Trigger Point Self-Care Manual: For Pain-Free Movement

Trigger Point Self-Care Manual: For Pain-Free Movement

Donna Finando

Language: English

Pages: 142


Format: PDF / Kindle (mobi) / ePub

A guide to the treatment of pain from common sports injuries and other physical activities

• Contains at-home techniques to promote healing and self-awareness of the body’s musculature
• Explains how to relieve pain using manual massage in conjunction with small physio balls
• Includes an illustrated treatment reference section organized by region of the body

The vast majority of physical injuries incurred by active people begin with muscular injuries that are not addressed by the conventional medical approach to orthopedic care. Injuries of this type are generally too minor to warrant splinting, casting, or medication and often do not prevent participation in physical activities. They do, however, produce noticeable discomfort and, over time, frequently lead to more severe injuries.

In Trigger Point Self-Care Manual Donna Finando presents methods for the healing and prevention of musculature injuries. She identifies the causes of and remedies for areas of muscular tightness and restriction and details many self-care techniques, including precise self-massage, stretching, and the use of wet heat and/or ice. In the fully illustrated reference section, organized by body part, she identifies the pain associated with trigger points in each muscle of the body and provides instructions for palpating, treating, and stretching the muscle in order to release it.

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a bit of stiffness, but there is stiffness. That final bit of healing that has yet to occur is the healing of the musculature. The muscles are the agents of movement and joint stability. When a bone or joint is injured, the muscles that act on that joint must be given the attention that they require so that they may be returned to the length and strength that they owned prior to the injury. Athletes know better than anyone that the little bit of muscular ache and stiffness not attended to may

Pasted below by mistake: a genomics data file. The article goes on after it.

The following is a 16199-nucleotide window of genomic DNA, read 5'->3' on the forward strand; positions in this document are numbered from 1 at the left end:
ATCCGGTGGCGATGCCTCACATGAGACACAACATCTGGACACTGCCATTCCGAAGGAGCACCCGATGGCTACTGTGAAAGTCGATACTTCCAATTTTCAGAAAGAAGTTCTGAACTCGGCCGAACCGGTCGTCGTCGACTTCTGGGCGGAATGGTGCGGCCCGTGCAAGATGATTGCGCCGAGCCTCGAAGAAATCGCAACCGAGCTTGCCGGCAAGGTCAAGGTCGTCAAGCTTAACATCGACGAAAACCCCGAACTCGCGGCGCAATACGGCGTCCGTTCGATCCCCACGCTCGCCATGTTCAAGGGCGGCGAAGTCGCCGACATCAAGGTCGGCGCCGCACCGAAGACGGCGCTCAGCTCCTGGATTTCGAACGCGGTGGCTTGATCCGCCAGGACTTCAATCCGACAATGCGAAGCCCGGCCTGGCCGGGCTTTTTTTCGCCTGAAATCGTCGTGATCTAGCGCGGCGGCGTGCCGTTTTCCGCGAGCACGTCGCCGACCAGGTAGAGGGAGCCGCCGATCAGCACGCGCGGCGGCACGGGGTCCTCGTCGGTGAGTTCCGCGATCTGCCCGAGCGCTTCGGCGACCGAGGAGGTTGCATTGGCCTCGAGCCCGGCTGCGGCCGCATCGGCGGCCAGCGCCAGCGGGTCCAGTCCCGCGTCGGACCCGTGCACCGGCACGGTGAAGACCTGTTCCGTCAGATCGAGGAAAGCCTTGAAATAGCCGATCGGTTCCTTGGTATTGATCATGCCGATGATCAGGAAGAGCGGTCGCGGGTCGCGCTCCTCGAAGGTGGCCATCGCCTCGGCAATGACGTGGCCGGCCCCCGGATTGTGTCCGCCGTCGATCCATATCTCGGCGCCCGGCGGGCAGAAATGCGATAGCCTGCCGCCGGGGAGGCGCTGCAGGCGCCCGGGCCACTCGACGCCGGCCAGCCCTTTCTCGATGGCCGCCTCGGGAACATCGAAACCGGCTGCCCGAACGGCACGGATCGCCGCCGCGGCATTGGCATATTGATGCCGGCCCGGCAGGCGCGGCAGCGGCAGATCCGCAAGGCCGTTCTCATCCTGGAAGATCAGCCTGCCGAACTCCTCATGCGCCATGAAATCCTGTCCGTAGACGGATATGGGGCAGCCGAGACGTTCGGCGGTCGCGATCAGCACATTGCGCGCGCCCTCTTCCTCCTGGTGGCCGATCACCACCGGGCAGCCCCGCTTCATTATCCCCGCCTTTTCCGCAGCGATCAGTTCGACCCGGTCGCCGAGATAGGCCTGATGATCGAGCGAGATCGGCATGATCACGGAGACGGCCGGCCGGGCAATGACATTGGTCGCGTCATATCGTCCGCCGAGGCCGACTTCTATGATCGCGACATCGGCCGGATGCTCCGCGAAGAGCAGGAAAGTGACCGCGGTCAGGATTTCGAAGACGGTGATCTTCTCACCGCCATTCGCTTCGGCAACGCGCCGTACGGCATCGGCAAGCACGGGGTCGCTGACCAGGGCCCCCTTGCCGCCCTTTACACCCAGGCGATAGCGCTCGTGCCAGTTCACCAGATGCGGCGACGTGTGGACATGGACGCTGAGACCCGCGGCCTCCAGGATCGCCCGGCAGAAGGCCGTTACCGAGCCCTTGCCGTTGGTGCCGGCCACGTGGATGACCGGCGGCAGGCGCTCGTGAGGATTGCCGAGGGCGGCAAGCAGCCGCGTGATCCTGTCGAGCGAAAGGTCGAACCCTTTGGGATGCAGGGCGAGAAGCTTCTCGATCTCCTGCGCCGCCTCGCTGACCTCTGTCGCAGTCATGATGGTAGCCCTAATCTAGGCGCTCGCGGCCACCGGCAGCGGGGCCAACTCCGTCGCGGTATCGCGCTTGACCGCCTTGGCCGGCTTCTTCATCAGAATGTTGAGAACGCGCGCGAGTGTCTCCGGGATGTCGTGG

several times, making sure that you aren’t pulling your belly in and tucking your pelvis. Position your body on your hands and knees. Arch your back, lifting both your head and your buttocks toward the ceiling. Hold this position for a count of five. Then round your back, aiming your head and your tailbone for the floor. Hold again for a count of five. Alternate these two movements three or four times. Following treatment and stretches, use a moist heating pad or take a hot bath to hydrate

symptoms will decrease after short periods of rest and with slow, passive stretching of the muscle, particularly during the application of moist heat to the muscle. We’ve said that trigger points are directly activated through overuse, overload, direct trauma, and chilling. But trigger points can be indirectly activated as well. Disease of the internal organs, particularly the heart, gall bladder, kidneys, and stomach, can produce trigger points in their associated musculature. Joint disease or

ANTERIOR lies on the outside of the front of the lower leg, right next to your shin. It attaches to the upper part of the large lower leg bone, the tibia. Its fibers lie in the upper two-thirds of the space between the tibia and the fibula (the smaller of the lower leg bones). Its tendon crosses to the inside of your ankle and attaches to the bottom of your foot just about at the center of your arch. Tibialis anterior dorsiflexes the foot (bringing the top of your foot toward your shin) and

or instability are primary symptoms of peroneal trigger points. Ankle pain is usually right around the outer anklebone with some pain spreading through to the blade of the foot. When the pain is around the outside of the anklebone peroneus longus and brevis are usually the source; when the pain is in front of the anklebone peroneus tertius is usually the source. Tenderness due to trigger points can be differentiated from an ankle sprain, the injury to a ligament so common in sports. An ankle

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